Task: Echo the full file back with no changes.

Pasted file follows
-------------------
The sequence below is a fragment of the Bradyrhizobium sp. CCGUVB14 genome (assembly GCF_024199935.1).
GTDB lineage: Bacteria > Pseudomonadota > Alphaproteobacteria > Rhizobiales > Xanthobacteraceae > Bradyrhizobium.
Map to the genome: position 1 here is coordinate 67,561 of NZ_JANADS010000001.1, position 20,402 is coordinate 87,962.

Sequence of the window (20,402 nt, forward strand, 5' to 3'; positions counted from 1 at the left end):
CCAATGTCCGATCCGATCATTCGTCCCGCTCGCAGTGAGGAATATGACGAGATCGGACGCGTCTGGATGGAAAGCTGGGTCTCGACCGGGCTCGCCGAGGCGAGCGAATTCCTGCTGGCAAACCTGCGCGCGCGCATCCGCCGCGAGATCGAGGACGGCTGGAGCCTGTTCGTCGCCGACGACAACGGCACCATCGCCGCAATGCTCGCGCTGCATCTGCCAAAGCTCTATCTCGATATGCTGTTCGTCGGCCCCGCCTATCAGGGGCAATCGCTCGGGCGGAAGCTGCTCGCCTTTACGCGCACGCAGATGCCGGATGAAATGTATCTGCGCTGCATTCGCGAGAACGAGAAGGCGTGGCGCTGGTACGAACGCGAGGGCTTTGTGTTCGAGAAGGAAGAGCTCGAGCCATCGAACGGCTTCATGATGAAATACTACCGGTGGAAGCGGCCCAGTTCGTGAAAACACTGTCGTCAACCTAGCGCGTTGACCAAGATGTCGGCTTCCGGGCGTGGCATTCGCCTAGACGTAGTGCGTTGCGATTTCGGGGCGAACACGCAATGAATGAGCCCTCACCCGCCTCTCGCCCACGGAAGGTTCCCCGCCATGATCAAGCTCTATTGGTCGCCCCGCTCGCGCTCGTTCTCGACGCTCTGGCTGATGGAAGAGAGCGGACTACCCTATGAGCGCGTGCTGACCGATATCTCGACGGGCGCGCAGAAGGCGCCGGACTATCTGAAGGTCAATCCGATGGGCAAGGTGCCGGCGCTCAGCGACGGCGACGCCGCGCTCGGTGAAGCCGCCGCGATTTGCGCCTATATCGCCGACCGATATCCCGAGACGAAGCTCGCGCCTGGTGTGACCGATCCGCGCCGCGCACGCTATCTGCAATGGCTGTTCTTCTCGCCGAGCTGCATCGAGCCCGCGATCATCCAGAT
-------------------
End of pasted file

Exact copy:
The sequence below is a fragment of the Bradyrhizobium sp. CCGUVB14 genome (assembly GCF_024199935.1).
GTDB lineage: Bacteria > Pseudomonadota > Alphaproteobacteria > Rhizobiales > Xanthobacteraceae > Bradyrhizobium.
Map to the genome: position 1 here is coordinate 67,561 of NZ_JANADS010000001.1, position 20,402 is coordinate 87,962.

Sequence of the window (20,402 nt, forward strand, 5' to 3'; positions counted from 1 at the left end):
CCAATGTCCGATCCGATCATTCGTCCCGCTCGCAGTGAGGAATATGACGAGATCGGACGCGTCTGGATGGAAAGCTGGGTCTCGACCGGGCTCGCCGAGGCGAGCGAATTCCTGCTGGCAAACCTGCGCGCGCGCATCCGCCGCGAGATCGAGGACGGCTGGAGCCTGTTCGTCGCCGACGACAACGGCACCATCGCCGCAATGCTCGCGCTGCATCTGCCAAAGCTCTATCTCGATATGCTGTTCGTCGGCCCCGCCTATCAGGGGCAATCGCTCGGGCGGAAGCTGCTCGCCTTTACGCGCACGCAGATGCCGGATGAAATGTATCTGCGCTGCATTCGCGAGAACGAGAAGGCGTGGCGCTGGTACGAACGCGAGGGCTTTGTGTTCGAGAAGGAAGAGCTCGAGCCATCGAACGGCTTCATGATGAAATACTACCGGTGGAAGCGGCCCAGTTCGTGAAAACACTGTCGTCAACCTAGCGCGTTGACCAAGATGTCGGCTTCCGGGCGTGGCATTCGCCTAGACGTAGTGCGTTGCGATTTCGGGGCGAACACGCAATGAATGAGCCCTCACCCGCCTCTCGCCCACGGAAGGTTCCCCGCCATGATCAAGCTCTATTGGTCGCCCCGCTCGCGCTCGTTCTCGACGCTCTGGCTGATGGAAGAGAGCGGACTACCCTATGAGCGCGTGCTGACCGATATCTCGACGGGCGCGCAGAAGGCGCCGGACTATCTGAAGGTCAATCCGATGGGCAAGGTGCCGGCGCTCAGCGACGGCGACGCCGCGCTCGGTGAAGCCGCCGCGATTTGCGCCTATATCGCCGACCGATATCCCGAGACGAAGCTCGCGCCTGGTGTGACCGATCCGCGCCGCGCACGCTATCTGCAATGGCTGTTCTTCTCGCCGAGCTGCATCGAGCCCGCGATCATCCAGAT